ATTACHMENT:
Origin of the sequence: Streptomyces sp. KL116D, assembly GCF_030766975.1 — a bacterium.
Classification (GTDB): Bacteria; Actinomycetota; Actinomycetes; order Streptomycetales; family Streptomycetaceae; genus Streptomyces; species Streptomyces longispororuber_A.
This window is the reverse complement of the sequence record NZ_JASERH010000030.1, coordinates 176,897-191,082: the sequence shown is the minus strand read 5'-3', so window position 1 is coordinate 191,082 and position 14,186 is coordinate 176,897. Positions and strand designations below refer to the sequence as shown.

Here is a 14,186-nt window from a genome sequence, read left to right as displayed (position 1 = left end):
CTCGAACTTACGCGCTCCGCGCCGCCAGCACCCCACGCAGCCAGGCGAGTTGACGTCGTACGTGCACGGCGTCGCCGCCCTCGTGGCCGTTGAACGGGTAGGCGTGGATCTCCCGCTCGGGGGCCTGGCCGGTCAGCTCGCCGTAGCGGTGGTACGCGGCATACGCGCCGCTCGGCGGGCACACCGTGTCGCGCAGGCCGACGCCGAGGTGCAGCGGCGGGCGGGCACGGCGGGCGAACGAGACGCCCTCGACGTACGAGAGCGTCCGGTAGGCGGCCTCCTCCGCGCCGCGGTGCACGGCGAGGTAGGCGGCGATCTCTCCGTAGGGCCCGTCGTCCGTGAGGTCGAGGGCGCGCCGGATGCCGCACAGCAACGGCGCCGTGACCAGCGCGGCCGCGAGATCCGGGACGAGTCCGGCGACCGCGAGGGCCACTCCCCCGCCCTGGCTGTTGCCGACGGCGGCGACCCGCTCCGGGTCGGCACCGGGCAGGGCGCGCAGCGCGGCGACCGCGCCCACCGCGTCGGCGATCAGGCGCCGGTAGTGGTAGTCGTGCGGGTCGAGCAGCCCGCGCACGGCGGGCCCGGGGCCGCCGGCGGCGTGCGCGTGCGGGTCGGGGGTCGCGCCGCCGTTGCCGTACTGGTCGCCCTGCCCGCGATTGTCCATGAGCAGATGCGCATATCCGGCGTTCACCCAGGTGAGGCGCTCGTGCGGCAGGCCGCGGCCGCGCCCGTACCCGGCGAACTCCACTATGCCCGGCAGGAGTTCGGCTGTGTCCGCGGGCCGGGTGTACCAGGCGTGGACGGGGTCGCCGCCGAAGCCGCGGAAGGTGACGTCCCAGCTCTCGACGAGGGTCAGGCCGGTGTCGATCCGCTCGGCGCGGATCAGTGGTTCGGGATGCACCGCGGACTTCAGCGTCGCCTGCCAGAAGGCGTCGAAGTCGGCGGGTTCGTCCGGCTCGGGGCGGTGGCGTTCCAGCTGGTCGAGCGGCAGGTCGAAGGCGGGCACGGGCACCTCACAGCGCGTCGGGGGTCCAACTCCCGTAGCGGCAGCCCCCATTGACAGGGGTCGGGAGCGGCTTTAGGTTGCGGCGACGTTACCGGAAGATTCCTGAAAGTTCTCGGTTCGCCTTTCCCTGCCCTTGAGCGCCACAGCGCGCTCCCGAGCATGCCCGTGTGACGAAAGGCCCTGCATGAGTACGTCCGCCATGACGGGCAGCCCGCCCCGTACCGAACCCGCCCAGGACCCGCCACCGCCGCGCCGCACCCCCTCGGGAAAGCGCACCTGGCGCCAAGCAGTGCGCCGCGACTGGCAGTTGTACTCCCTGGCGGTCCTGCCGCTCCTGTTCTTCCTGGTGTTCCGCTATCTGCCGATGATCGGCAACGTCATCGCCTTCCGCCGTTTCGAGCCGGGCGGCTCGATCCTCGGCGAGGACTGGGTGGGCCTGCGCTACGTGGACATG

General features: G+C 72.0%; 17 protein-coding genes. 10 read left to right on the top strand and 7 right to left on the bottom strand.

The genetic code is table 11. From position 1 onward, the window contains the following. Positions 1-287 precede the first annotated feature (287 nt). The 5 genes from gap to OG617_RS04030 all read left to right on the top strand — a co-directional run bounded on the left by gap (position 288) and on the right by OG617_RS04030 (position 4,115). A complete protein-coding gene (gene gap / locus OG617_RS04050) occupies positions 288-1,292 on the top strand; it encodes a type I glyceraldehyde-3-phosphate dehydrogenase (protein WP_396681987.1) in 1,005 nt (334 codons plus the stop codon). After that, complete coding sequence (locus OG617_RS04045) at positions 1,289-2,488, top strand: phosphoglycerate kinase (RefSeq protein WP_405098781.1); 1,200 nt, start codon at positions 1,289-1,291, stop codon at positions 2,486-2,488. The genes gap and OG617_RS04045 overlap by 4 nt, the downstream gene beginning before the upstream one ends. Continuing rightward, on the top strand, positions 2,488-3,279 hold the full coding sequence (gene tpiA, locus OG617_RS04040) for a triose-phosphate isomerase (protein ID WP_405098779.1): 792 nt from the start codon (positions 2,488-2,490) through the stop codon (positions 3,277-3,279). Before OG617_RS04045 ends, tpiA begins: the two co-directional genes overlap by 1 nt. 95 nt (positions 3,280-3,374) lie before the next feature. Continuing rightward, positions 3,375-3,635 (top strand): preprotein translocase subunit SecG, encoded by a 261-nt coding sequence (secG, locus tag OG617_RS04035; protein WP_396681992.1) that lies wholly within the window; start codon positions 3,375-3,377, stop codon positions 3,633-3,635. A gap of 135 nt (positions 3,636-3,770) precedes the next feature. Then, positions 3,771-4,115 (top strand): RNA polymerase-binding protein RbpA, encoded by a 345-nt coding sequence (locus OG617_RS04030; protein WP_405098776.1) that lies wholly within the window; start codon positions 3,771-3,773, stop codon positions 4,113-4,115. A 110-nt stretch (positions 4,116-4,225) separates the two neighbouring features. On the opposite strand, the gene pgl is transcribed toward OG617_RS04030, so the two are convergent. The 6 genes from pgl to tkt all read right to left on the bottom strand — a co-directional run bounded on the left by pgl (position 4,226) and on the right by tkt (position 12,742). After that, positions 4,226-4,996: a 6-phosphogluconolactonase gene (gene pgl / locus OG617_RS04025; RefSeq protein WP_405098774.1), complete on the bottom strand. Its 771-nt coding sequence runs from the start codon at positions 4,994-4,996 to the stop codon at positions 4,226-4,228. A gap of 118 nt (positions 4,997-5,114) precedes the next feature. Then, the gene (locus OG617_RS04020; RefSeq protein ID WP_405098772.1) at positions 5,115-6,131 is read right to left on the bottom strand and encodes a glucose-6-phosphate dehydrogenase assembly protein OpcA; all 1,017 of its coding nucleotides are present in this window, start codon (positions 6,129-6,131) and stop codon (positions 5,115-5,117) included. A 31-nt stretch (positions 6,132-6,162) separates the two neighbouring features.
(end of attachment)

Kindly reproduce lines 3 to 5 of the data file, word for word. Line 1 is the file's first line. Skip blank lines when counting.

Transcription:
This window is the reverse complement of the sequence record NZ_JASERH010000030.1, coordinates 176,897-191,082: the sequence shown is the minus strand read 5'-3', so window position 1 is coordinate 191,082 and position 14,186 is coordinate 176,897. Positions and strand designations below refer to the sequence as shown.

Here is a 14,186-nt window from a genome sequence, read left to right as displayed (position 1 = left end):
CTCGAACTTACGCGCTCCGCGCCGCCAGCACCCCACGCAGCCAGGCGAGTTGACGTCGTACGTGCACGGCGTCGCCGCCCTCGTGGCCGTTGAACGGGTAGGCGTGGATCTCCCGCTCGGGGGCCTGGCCGGTCAGCTCGCCGTAGCGGTGGTACGCGGCATACGCGCCGCTCGGCGGGCACACCGTGTCGCGCAGGCCGACGCCGAGGTGCAGCGGCGGGCGGGCACGGCGGGCGAACGAGACGCCCTCGACGTACGAGAGCGTCCGGTAGGCGGCCTCCTCCGCGCCGCGGTGCACGGCGAGGTAGGCGGCGATCTCTCCGTAGGGCCCGTCGTCCGTGAGGTCGAGGGCGCGCCGGATGCCGCACAGCAACGGCGCCGTGACCAGCGCGGCCGCGAGATCCGGGACGAGTCCGGCGACCGCGAGGGCCACTCCCCCGCCCTGGCTGTTGCCGACGGCGGCGACCCGCTCCGGGTCGGCACCGGGCAGGGCGCGCAGCGCGGCGACCGCGCCCACCGCGTCGGCGATCAGGCGCCGGTAGTGGTAGTCGTGCGGGTCGAGCAGCCCGCGCACGGCGGGCCCGGGGCCGCCGGCGGCGTGCGCGTGCGGGTCGGGGGTCGCGCCGCCGTTGCCGTACTGGTCGCCCTGCCCGCGATTGTCCATGAGCAGATGCGCATATCCGGCGTTCACCCAGGTGAGGCGCTCGTGCGGCAGGCCGCGGCCGCGCCCGTACCCGGCGAACTCCACTATGCCCGGCAGGAGTTCGGCTGTGTCCGCGGGCCGGGTGTACCAGGCGTGGACGGGGTCGCCGCCGAAGCCGCGGAAGGTGACGTCCCAGCTCTCGACGAGGGTCAGGCCGGTGTCGATCCGCTCGGCGCGGATCAGTGGTTCGGGATGCACCGCGGACTTCAGCGTCGCCTGCCAGAAGGCGTCGAAGTCGGCGGGTTCGTCCGGCTCGGGGCGGTGGCGTTCCAGCTGGTCGAGCGGCAGGTCGAAGGCGGGCACGGGCACCTCACAGCGCGTCGGGGGTCCAACTCCCGTAGCGGCAGCCCCCATTGACAGGGGTCGGGAGCGGCTTTAGGTTGCGGCGACGTTACCGGAAGATTCCTGAAAGTTCTCGGTTCGCCTTTCCCTGCCCTTGAGCGCCACAGCGCGCTCCCGAGCATGCCCGTGTGACGAAAGGCCCTGCATGAGTACGTCCGCCATGACGGGCAGCCCGCCCCGTACCGAACCCGCCCAGGACCCGCCACCGCCGCGCCGCACCCCCTCGGGAAAGCGCACCTGGCGCCAAGCAGTGCGCCGCGACTGGCAGTTGTACTCCCTGGCGGTCCTGCCGCTCCTGTTCTTCCTGGTGTTCCGCTATCTGCCGATGATCGGCAACGTCATCGCCTTCCGCCGTTTCGAGCCGGGCGGCTCGATCCTCGGCGAGGACTGGGTGGGCCTGCGCTACGTGGACATG